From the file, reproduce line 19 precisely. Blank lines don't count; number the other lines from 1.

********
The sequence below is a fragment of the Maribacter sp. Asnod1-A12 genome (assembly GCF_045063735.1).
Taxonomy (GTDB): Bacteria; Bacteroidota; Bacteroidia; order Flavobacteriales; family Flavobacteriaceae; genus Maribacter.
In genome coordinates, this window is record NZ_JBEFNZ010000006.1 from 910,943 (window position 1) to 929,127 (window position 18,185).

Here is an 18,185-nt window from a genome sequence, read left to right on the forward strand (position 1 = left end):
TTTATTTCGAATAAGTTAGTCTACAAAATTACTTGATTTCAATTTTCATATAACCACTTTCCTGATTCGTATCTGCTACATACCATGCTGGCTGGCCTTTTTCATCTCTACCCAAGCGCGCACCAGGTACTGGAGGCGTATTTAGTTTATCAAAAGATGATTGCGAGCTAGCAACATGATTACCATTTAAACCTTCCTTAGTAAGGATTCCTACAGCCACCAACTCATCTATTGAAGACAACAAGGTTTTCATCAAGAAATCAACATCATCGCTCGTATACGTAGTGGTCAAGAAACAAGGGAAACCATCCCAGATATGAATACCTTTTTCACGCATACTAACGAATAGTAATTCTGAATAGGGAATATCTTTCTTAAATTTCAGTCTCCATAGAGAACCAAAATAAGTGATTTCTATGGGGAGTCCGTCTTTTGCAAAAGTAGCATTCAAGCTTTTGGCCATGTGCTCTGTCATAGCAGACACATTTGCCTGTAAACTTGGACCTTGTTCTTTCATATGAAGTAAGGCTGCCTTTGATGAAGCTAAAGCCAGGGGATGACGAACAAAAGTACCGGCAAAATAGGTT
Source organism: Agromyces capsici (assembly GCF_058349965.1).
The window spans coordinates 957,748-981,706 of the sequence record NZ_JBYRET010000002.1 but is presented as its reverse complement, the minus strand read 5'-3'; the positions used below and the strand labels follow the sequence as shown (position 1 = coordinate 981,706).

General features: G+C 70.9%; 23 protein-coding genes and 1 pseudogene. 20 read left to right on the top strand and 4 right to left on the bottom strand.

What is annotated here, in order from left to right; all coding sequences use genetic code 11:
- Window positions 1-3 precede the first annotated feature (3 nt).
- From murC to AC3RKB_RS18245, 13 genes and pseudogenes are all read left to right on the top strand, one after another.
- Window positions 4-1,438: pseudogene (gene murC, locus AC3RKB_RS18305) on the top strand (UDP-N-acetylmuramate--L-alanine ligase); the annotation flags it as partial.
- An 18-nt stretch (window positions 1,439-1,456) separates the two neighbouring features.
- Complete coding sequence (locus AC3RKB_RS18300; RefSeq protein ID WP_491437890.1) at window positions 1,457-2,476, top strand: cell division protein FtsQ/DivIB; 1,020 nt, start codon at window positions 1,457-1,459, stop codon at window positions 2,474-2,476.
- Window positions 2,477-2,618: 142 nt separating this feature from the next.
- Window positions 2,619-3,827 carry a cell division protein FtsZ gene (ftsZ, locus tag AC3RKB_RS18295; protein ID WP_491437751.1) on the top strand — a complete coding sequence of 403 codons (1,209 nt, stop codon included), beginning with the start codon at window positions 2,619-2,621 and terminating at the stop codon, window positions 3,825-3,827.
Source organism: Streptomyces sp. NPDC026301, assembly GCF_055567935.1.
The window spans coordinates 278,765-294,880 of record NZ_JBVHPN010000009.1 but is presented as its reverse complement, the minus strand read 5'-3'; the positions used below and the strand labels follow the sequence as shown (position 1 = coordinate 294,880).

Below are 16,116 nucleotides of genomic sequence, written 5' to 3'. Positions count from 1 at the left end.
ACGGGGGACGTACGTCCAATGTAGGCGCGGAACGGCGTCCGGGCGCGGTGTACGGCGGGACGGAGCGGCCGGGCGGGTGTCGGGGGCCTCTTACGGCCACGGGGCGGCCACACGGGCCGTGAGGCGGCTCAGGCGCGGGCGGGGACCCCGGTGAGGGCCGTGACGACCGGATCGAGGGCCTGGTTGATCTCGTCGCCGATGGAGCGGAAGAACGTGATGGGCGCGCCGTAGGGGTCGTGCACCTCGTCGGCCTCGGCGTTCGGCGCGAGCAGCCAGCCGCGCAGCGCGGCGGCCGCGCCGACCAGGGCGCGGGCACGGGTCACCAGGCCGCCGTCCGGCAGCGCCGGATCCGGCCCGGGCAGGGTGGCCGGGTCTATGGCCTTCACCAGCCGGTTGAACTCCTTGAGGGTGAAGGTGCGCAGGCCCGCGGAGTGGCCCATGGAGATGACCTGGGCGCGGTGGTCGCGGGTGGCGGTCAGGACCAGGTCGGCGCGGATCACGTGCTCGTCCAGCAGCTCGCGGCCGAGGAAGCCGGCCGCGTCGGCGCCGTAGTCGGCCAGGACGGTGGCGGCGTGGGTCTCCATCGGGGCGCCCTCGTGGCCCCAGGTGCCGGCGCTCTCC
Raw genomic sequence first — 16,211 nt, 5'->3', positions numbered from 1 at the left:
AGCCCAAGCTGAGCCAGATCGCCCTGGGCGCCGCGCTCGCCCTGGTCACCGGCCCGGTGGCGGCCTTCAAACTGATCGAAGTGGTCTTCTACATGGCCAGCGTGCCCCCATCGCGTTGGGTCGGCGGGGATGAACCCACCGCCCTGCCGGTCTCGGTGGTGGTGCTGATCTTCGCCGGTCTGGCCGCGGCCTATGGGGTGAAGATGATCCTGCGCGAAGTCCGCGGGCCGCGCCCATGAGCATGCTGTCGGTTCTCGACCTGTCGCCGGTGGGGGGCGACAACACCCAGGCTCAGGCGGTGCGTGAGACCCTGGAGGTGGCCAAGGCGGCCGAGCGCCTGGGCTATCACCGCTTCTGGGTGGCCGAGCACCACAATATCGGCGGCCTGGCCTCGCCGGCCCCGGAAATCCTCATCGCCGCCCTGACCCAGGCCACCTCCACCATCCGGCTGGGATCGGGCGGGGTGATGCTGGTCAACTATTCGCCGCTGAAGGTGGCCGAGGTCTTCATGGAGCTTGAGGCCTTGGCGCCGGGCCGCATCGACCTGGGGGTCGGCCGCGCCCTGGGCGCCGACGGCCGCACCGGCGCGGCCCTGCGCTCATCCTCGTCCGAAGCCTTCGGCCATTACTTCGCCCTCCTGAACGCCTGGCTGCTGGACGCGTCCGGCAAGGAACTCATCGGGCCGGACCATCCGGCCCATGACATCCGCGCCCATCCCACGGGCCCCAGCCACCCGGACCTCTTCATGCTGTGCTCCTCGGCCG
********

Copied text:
Below are 16,116 nucleotides of genomic sequence, written 5' to 3'. Positions count from 1 at the left end.